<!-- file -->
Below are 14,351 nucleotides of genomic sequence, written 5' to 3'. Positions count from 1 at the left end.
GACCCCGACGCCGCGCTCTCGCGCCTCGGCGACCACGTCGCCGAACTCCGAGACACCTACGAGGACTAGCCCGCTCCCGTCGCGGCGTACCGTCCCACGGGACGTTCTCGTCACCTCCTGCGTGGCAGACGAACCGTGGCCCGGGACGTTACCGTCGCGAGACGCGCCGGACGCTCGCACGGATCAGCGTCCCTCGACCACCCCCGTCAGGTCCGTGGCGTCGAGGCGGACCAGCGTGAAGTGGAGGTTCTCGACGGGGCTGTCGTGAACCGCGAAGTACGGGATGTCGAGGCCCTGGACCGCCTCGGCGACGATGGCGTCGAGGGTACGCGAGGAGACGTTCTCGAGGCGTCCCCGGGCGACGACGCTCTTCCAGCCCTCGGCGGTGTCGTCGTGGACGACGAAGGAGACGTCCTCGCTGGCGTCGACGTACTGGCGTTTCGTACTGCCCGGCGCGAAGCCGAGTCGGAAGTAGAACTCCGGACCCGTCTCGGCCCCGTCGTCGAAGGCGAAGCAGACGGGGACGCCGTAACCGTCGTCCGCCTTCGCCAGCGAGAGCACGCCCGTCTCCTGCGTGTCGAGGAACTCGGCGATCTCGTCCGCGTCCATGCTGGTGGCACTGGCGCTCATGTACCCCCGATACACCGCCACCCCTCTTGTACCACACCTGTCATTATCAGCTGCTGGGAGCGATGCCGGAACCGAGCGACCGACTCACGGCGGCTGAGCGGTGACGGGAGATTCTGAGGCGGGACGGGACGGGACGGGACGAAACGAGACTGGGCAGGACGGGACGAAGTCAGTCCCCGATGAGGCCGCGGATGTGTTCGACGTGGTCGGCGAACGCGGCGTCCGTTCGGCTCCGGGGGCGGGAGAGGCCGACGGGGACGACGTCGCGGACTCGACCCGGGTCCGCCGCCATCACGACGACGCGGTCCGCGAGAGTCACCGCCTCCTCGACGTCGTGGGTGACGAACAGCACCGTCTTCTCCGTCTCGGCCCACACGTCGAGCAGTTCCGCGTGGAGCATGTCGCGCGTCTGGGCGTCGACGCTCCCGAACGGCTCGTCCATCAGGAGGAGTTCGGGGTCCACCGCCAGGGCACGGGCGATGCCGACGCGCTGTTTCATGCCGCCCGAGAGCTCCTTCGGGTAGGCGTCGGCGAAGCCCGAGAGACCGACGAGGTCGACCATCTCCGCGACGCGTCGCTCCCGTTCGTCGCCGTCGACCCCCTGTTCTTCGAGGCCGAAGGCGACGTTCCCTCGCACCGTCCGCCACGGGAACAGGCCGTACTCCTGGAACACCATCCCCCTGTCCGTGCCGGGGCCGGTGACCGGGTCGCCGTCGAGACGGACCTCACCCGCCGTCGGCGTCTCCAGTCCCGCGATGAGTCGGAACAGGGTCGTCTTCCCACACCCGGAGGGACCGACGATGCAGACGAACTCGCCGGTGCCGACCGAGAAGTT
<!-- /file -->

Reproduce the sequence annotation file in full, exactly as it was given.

Below are 14,351 nucleotides of genomic sequence, written 5' to 3'. Positions count from 1 at the left end.
GACCCCGACGCCGCGCTCTCGCGCCTCGGCGACCACGTCGCCGAACTCCGAGACACCTACGAGGACTAGCCCGCTCCCGTCGCGGCGTACCGTCCCACGGGACGTTCTCGTCACCTCCTGCGTGGCAGACGAACCGTGGCCCGGGACGTTACCGTCGCGAGACGCGCCGGACGCTCGCACGGATCAGCGTCCCTCGACCACCCCCGTCAGGTCCGTGGCGTCGAGGCGGACCAGCGTGAAGTGGAGGTTCTCGACGGGGCTGTCGTGAACCGCGAAGTACGGGATGTCGAGGCCCTGGACCGCCTCGGCGACGATGGCGTCGAGGGTACGCGAGGAGACGTTCTCGAGGCGTCCCCGGGCGACGACGCTCTTCCAGCCCTCGGCGGTGTCGTCGTGGACGACGAAGGAGACGTCCTCGCTGGCGTCGACGTACTGGCGTTTCGTACTGCCCGGCGCGAAGCCGAGTCGGAAGTAGAACTCCGGACCCGTCTCGGCCCCGTCGTCGAAGGCGAAGCAGACGGGGACGCCGTAACCGTCGTCCGCCTTCGCCAGCGAGAGCACGCCCGTCTCCTGCGTGTCGAGGAACTCGGCGATCTCGTCCGCGTCCATGCTGGTGGCACTGGCGCTCATGTACCCCCGATACACCGCCACCCCTCTTGTACCACACCTGTCATTATCAGCTGCTGGGAGCGATGCCGGAACCGAGCGACCGACTCACGGCGGCTGAGCGGTGACGGGAGATTCTGAGGCGGGACGGGACGGGACGGGACGAAACGAGACTGGGCAGGACGGGACGAAGTCAGTCCCCGATGAGGCCGCGGATGTGTTCGACGTGGTCGGCGAACGCGGCGTCCGTTCGGCTCCGGGGGCGGGAGAGGCCGACGGGGACGACGTCGCGGACTCGACCCGGGTCCGCCGCCATCACGACGACGCGGTCCGCGAGAGTCACCGCCTCCTCGACGTCGTGGGTGACGAACAGCACCGTCTTCTCCGTCTCGGCCCACACGTCGAGCAGTTCCGCGTGGAGCATGTCGCGCGTCTGGGCGTCGACGCTCCCGAACGGCTCGTCCATCAGGAGGAGTTCGGGGTCCACCGCCAGGGCACGGGCGATGCCGACGCGCTGTTTCATGCCGCCCGAGAGCTCCTTCGGGTAGGCGTCGGCGAAGCCCGAGAGACCGACGAGGTCGACCATCTCCGCGACGCGTCGCTCCCGTTCGTCGCCGTCGACCCCCTGTTCTTCGAGGCCGAAGGCGACGTTCCCTCGCACCGTCCGCCACGGGAACAGGCCGTACTCCTGGAACACCATCCCCCTGTCCGTGCCGGGGCCGGTGACCGGGTCGCCGTCGAGACGGACCTCACCCGCCGTCGGCGTCTCCAGTCCCGCGATGAGTCGGAACAGGGTCGTCTTCCCACACCCGGAGGGACCGACGATGCAGACGAACTCGCCGGTGCCGACCGAGAAGTT